Today millions of people around the world are offering a tribute to veterans and soldiers who lost their lives to war. On the 11th hour of the 11th minute, participants will take a moment of silence to honour fallen soldiers.
In Canada, it's called Remembrance Day, in the US it's known as Veterans Day and the UK marks Armistice Day on Nov. 11. No matter the name, the intention remains the same: honouring soldiers past and present with special events and moments of silence.
The ubiquitous poppy has been seen on many coats and jackets the past week as the world commemorates soldiers who took part in conflicts ranging from Vietnam to the Second World War.
In Canada, many war veterans and onlookers gathered at the National War Memorial in Ottawa. For the first time, the Canadian War Museum is livestreaming their Remembrance Day events. In London, a ceremony took over the Cenotaph in Whitehall. Later today, the Obamas will attend a wreath-laying ceremony at Arlington National Cemetery, where the U.S. president will make remarks, as USA Today reports.
ABC News provides telling statistics about the size of the U.S. military: There are now 2,317,761 men and women in uniform. "Of this total number, 1,348,405 have been deployed since the Sept. 11 attacks," the infographic writes. Also, around 1,981,000 veterans of World War II are alive.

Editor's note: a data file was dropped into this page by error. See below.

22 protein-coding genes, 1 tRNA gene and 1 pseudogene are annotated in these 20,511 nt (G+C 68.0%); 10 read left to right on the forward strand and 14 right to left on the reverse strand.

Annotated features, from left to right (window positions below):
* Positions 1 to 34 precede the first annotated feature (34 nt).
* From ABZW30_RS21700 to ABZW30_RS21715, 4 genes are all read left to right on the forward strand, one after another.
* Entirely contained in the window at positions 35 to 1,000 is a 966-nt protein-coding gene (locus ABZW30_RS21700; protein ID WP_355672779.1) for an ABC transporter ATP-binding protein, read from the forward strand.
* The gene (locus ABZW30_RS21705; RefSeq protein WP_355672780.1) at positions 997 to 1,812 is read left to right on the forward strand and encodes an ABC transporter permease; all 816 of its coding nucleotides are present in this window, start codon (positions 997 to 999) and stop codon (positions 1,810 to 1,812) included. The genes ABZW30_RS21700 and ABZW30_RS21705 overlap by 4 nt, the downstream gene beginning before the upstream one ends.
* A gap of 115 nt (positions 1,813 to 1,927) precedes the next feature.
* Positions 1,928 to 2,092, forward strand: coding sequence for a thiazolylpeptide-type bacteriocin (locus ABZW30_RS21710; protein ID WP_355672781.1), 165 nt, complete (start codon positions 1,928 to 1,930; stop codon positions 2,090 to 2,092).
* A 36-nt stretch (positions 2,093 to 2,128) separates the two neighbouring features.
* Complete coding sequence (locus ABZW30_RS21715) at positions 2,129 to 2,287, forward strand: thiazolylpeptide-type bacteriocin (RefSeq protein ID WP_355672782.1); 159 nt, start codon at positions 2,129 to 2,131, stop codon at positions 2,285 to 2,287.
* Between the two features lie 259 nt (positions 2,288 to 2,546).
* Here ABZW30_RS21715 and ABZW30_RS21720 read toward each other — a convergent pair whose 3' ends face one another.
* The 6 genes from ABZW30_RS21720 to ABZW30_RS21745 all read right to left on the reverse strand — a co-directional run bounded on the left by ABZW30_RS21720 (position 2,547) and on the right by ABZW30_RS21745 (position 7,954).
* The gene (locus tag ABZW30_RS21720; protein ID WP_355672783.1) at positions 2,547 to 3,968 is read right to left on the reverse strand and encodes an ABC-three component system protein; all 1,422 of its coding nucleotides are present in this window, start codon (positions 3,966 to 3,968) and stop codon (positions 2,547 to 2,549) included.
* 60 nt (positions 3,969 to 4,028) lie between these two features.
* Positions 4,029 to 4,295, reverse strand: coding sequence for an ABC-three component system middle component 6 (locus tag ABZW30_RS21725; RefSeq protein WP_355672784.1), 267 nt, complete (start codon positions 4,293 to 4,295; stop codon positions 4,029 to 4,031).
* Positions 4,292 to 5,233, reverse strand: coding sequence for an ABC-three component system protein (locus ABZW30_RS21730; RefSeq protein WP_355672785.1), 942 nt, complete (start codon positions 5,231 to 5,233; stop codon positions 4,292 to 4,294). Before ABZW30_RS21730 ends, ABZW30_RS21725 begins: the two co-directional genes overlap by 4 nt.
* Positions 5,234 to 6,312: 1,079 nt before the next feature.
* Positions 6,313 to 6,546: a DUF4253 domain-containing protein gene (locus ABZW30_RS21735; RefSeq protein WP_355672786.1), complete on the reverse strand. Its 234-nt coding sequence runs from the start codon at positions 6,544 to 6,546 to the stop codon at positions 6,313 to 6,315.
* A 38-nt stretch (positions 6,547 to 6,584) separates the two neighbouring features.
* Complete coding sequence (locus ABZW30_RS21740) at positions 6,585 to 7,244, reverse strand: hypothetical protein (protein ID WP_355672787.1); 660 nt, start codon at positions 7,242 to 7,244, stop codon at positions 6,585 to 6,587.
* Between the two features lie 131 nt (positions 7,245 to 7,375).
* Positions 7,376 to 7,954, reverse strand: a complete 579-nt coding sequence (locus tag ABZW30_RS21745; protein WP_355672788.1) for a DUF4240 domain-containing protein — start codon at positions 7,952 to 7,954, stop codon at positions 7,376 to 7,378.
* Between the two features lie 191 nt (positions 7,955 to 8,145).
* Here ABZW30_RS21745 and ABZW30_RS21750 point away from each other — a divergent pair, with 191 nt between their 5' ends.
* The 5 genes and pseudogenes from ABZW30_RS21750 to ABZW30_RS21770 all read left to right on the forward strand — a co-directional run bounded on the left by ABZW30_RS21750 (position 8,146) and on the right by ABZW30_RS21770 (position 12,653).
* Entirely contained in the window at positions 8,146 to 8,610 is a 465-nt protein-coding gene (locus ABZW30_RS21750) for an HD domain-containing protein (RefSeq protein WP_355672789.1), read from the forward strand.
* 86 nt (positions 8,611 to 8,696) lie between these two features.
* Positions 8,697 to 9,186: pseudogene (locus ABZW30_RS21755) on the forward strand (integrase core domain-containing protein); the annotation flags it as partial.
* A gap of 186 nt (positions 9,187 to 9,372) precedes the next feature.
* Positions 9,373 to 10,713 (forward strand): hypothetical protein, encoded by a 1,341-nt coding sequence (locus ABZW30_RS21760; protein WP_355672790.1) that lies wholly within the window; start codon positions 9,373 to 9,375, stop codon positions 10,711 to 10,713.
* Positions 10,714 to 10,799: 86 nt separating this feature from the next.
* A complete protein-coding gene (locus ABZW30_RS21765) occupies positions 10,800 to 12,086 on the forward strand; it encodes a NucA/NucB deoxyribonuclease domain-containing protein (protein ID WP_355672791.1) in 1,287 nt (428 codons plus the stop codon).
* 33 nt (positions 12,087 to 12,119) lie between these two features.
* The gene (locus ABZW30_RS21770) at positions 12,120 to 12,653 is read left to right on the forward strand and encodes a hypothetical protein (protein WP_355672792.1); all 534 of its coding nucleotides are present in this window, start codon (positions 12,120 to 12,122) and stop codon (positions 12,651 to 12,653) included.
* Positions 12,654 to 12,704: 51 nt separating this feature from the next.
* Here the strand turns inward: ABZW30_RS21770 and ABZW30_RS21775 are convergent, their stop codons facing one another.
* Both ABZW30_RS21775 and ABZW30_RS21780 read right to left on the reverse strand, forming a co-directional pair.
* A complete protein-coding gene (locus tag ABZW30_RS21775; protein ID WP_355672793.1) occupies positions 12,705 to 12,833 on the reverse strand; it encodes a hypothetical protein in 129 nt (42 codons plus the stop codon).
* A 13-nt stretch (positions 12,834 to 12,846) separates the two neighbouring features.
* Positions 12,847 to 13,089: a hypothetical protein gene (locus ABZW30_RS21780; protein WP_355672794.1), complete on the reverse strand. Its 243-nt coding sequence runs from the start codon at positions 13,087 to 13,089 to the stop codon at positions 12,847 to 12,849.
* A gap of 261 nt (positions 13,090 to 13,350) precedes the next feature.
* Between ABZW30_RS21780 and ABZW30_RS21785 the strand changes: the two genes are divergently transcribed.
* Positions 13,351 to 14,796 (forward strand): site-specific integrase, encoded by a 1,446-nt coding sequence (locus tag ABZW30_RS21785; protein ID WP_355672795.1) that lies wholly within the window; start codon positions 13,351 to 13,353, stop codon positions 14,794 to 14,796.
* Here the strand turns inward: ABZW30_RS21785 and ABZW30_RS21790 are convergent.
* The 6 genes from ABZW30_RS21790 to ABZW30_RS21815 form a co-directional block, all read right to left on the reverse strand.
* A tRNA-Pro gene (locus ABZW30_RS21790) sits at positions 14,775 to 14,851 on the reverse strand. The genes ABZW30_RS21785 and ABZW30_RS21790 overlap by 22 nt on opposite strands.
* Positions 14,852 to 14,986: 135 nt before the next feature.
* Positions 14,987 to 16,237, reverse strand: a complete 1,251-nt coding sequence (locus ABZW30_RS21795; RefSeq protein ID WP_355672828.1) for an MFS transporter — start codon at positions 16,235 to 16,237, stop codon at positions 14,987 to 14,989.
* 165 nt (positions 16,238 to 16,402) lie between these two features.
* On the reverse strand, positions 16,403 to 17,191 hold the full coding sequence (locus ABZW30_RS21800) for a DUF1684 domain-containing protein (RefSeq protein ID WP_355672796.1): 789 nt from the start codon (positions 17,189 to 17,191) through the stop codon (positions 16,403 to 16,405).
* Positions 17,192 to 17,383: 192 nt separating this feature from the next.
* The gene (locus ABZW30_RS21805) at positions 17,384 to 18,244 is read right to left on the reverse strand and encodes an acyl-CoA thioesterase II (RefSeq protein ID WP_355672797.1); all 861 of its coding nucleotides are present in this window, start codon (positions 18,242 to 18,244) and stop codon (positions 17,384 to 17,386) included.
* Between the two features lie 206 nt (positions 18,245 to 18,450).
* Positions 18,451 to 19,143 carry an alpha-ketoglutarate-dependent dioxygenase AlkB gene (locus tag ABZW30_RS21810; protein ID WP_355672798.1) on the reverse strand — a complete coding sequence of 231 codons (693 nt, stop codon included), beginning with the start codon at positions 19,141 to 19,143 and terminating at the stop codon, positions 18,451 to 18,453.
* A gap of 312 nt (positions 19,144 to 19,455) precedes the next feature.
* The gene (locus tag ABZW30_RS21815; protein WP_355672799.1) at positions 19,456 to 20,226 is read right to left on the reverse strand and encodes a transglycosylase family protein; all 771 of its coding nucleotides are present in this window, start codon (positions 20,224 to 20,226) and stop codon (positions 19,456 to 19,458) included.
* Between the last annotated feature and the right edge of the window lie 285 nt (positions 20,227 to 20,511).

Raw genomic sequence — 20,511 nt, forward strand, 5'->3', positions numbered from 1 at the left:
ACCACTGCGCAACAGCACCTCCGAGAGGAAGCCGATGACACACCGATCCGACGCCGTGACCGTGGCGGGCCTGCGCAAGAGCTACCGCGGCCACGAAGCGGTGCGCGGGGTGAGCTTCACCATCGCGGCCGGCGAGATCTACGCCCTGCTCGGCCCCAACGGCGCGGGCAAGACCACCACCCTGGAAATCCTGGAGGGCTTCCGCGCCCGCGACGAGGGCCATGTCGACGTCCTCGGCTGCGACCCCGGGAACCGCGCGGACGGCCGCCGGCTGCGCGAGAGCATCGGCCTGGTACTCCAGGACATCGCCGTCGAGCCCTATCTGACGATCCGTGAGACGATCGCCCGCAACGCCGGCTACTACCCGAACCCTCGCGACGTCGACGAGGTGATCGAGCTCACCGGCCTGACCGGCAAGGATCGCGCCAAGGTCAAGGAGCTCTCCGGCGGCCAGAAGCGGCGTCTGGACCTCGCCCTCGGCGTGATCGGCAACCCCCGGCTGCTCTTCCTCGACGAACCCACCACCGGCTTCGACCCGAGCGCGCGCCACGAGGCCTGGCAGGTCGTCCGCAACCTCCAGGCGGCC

Taking part in Nov. 11 events isn't always a top priority for Canadians, a survey found. About one-third of Canadians say they annually participate in a Veterans’ Week activity such as a local Remembrance Day ceremony, the Ottawa Citizen reports. “While two-thirds of respondents ... indicate that they make an effort to demonstrate their appreciation to Veterans, reported participation in Veterans’ Week activities is much lower,” reads a summary of the results, as the Citizen writes.
To recognize Remembrance Day, DigitalJournal.com would like to invite you to share stories of your family members and friends who have served or continue to serve your country. No matter where you live in the world, we want to hear your stories. For all of you who have known someone who has fought or someone who is still actively peacekeeping, we hope you will leave a comment, share this story via your social networks, and mark this day of remembrance.
Photo by David Huang
The red poppy has become a symbol of Remembrance Day due to the poem "In Flanders Fields" by John McCrae. The poem was written about the poppies blooming across some of the worst battlefields of Flanders in World War I.
Photo courtesy government of British Columbia
BC Premier Christy Clark, Health Minister Michael de Jong, Canadian High Commissioner Stewart Beck and Col. Stephen LaPlante arrive at the Delhi War Cemetery in New Delhi, India to observe a moment of silence on the occasion of Remembrance Day.
Photo by Jessica Skinner
Remembrance day in Cannock, England.
Photo by Sunphlo
Remembrance Day in Adelaide, South Australia
Photo by settme3
Photo by topher seguin
A Remembrance Day vigil in Trenton, Ontario, Canada.